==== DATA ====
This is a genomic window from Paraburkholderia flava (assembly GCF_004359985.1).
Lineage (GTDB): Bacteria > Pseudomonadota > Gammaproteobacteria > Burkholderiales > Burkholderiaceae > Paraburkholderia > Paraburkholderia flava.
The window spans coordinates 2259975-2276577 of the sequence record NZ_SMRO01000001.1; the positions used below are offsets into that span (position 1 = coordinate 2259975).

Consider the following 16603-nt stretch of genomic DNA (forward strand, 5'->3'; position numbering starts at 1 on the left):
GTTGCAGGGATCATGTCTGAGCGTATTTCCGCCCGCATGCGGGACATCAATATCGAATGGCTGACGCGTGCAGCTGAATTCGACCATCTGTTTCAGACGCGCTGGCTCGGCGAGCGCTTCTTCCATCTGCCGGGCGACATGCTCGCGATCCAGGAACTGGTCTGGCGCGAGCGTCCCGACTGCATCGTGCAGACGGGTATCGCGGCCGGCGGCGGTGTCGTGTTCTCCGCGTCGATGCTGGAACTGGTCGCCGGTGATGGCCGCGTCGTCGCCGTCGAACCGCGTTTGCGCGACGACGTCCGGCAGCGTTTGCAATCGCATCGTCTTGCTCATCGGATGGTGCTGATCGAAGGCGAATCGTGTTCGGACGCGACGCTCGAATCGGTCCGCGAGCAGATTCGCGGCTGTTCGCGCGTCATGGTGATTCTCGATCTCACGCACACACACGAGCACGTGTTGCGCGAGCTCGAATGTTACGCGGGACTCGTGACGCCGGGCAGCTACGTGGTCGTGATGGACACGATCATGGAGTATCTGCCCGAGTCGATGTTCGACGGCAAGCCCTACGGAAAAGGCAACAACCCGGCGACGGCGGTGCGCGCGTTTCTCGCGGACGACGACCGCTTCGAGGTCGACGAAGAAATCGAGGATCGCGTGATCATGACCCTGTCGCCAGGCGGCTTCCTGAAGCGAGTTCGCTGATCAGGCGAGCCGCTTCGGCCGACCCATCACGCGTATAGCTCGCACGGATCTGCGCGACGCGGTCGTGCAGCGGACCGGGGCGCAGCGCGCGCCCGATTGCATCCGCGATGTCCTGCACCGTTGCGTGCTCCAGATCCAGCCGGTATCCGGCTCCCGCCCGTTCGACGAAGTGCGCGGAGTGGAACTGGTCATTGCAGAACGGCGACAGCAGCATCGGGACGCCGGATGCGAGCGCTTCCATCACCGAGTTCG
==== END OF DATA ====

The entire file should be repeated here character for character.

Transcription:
This is a genomic window from Paraburkholderia flava (assembly GCF_004359985.1).
Lineage (GTDB): Bacteria > Pseudomonadota > Gammaproteobacteria > Burkholderiales > Burkholderiaceae > Paraburkholderia > Paraburkholderia flava.
The window spans coordinates 2259975-2276577 of the sequence record NZ_SMRO01000001.1; the positions used below are offsets into that span (position 1 = coordinate 2259975).

Consider the following 16603-nt stretch of genomic DNA (forward strand, 5'->3'; position numbering starts at 1 on the left):
GTTGCAGGGATCATGTCTGAGCGTATTTCCGCCCGCATGCGGGACATCAATATCGAATGGCTGACGCGTGCAGCTGAATTCGACCATCTGTTTCAGACGCGCTGGCTCGGCGAGCGCTTCTTCCATCTGCCGGGCGACATGCTCGCGATCCAGGAACTGGTCTGGCGCGAGCGTCCCGACTGCATCGTGCAGACGGGTATCGCGGCCGGCGGCGGTGTCGTGTTCTCCGCGTCGATGCTGGAACTGGTCGCCGGTGATGGCCGCGTCGTCGCCGTCGAACCGCGTTTGCGCGACGACGTCCGGCAGCGTTTGCAATCGCATCGTCTTGCTCATCGGATGGTGCTGATCGAAGGCGAATCGTGTTCGGACGCGACGCTCGAATCGGTCCGCGAGCAGATTCGCGGCTGTTCGCGCGTCATGGTGATTCTCGATCTCACGCACACACACGAGCACGTGTTGCGCGAGCTCGAATGTTACGCGGGACTCGTGACGCCGGGCAGCTACGTGGTCGTGATGGACACGATCATGGAGTATCTGCCCGAGTCGATGTTCGACGGCAAGCCCTACGGAAAAGGCAACAACCCGGCGACGGCGGTGCGCGCGTTTCTCGCGGACGACGACCGCTTCGAGGTCGACGAAGAAATCGAGGATCGCGTGATCATGACCCTGTCGCCAGGCGGCTTCCTGAAGCGAGTTCGCTGATCAGGCGAGCCGCTTCGGCCGACCCATCACGCGTATAGCTCGCACGGATCTGCGCGACGCGGTCGTGCAGCGGACCGGGGCGCAGCGCGCGCCCGATTGCATCCGCGATGTCCTGCACCGTTGCGTGCTCCAGATCCAGCCGGTATCCGGCTCCCGCCCGTTCGACGAAGTGCGCGGAGTGGAACTGGTCATTGCAGAACGGCGACAGCAGCATCGGGACGCCGGATGCGAGCGCTTCCATCACCGAGTTCG